Microbial Ecology

, Volume 77, Issue 1, pp 230–242 | Cite as

Bacterial and Fungal Midgut Community Dynamics and Transfer Between Mother and Brood in the Asian Longhorned Beetle (Anoplophora glabripennis), an Invasive Xylophage

  • Charles J. Mason
  • Alexander M. Campbell
  • Erin D. Scully
  • Kelli Hoover
Invertebrate Microbiology


Microbial symbionts play pivotal roles in the ecology and physiology of insects feeding in woody plants. Both eukaryotic and bacterial members occur in these systems where they facilitate digestive and nutrient provisioning. The larval gut of the Asian longhorned beetle (Anoplophora glabripennis) is associated with a microbial consortium that fulfills these metabolic roles. While members of the community vary in presence and abundance among individuals from different hosts, A. glabripennis is consistently associated with a fungus in the Fusarium solani species complex (FSSC). We used amplicon sequencing, taxon-specific PCR, culturing, and imaging to determine how bacterial and fungal communities differ between life stages and possible modes of symbiont transfer. The bacterial and fungal communities of adult guts were more diverse than those from larvae and eggs. The communities of larvae and eggs were more similar to those from oviposition sites than from adult female guts. FSSC isolates were not detected in the reproductive tissues of adult females, but were consistently detected on egg surfaces after oviposition and in frass. These results demonstrate that frass can serve as a vehicle of transmission of a subset for the beetle gut microbiota. Vertically transmitted symbionts are often beneficial to their host, warranting subsequent functional studies.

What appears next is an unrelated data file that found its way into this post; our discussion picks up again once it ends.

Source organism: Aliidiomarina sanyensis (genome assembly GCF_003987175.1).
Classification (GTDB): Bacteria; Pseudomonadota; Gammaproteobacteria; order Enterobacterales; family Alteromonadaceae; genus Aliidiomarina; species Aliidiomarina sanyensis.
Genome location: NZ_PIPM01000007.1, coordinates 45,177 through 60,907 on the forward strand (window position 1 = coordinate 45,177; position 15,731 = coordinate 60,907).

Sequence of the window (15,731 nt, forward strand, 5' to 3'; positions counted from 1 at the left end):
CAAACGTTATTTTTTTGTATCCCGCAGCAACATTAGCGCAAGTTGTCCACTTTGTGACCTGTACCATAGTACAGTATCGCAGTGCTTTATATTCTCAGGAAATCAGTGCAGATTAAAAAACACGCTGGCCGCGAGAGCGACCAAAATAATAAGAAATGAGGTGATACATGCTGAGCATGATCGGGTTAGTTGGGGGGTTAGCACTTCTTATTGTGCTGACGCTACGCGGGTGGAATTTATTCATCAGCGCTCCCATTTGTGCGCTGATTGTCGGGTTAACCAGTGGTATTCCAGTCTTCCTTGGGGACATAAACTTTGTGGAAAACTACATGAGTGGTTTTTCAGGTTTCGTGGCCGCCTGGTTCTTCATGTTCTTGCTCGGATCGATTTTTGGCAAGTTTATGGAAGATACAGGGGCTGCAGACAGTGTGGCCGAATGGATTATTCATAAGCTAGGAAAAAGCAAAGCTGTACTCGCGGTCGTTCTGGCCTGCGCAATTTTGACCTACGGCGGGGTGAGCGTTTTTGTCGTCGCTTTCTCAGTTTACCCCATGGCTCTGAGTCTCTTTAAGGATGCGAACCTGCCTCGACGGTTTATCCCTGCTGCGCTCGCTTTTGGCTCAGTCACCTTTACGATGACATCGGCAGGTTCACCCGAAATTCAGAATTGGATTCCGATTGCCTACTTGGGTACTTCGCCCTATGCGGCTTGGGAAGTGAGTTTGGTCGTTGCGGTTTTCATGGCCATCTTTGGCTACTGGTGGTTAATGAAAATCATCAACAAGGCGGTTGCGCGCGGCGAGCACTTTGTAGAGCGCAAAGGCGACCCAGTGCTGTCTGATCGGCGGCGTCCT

Bacterial 16S rRNA Fungal ITS1 Asian longhorned beetle Fusarium solani Vertical transmission Symbiosis 



We would like to thank David Long and Francine McCullough for the A. glabripennis colony maintenance and Cristina Rosa for the qPCR machine access. We would also like to thank Jon Cantolina at the PSU Microscopy and Cytometry Facility for the assistance in image collection. Funding was provided by USDA-NIFA Grant 2015-67013-23287 and the Alphawood Foundation. This manuscript was improved by constructive comments from two anonymous referees. The US Department of Agriculture, Agricultural Research Service, is an equal opportunity/affirmative action employer, and all agency services are available without discrimination. Mention of commercial products and organizations in this manuscript is solely to provide specific information. It does not constitute endorsement by USDA-ARS over other products and organizations not mentioned.

Supplementary material

248_2018_1205_MOESM1_ESM.eps (93 kb)
Supplemental Fig 1: qPCR of FSSC in A. glabripennis adults guts, adult frass, oviposition excretions, and larval guts. Eggs were not included due to poor amplification of beetle housekeeper. (EPS 92 kb)
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High resolution image (PNG 10 kb)

248_2018_1205_MOESM2_ESM.eps (55 kb)
Supplemental Fig 2: Comparison of culturable microbial titers present in adult female A. glabripennis frass and phloem. Adjacent to oviposition pit. (EPS 55 kb)
248_2018_1205_Fig7_ESM.png (3 kb)

High resolution image (PNG 3 kb)

248_2018_1205_MOESM3_ESM.pdf (366 kb)
Supplemental Fig 3: Assessment of FSSC primer specificity with cultivatable fungi. (PDF 365 kb)
248_2018_1205_MOESM4_ESM.mp4 (158.7 mb)
ESM 4 (MP4 162518 kb) (15.4 mb)
ESM 5 (MOV 15760 kb)
248_2018_1205_MOESM6_ESM.docx (131 kb)
ESM 6 (DOCX 130 kb)
248_2018_1205_MOESM7_ESM.docx (28 kb)
ESM 7 (DOCX 28 kb)


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Copyright information

© Springer Science+Business Media, LLC, part of Springer Nature 2018

Authors and Affiliations

  • Charles J. Mason
    • 1
  • Alexander M. Campbell
    • 1
  • Erin D. Scully
    • 2
  • Kelli Hoover
    • 1
  1. 1.Department of Entomology and Center for Chemical EcologyThe Pennsylvania State UniversityState CollegeUSA
  2. 2.Stored Product Insect and Engineering Research Unit, USDA, Agricultural Research ServiceCenter for Grain and Animal Health ResearchManhattanUSA

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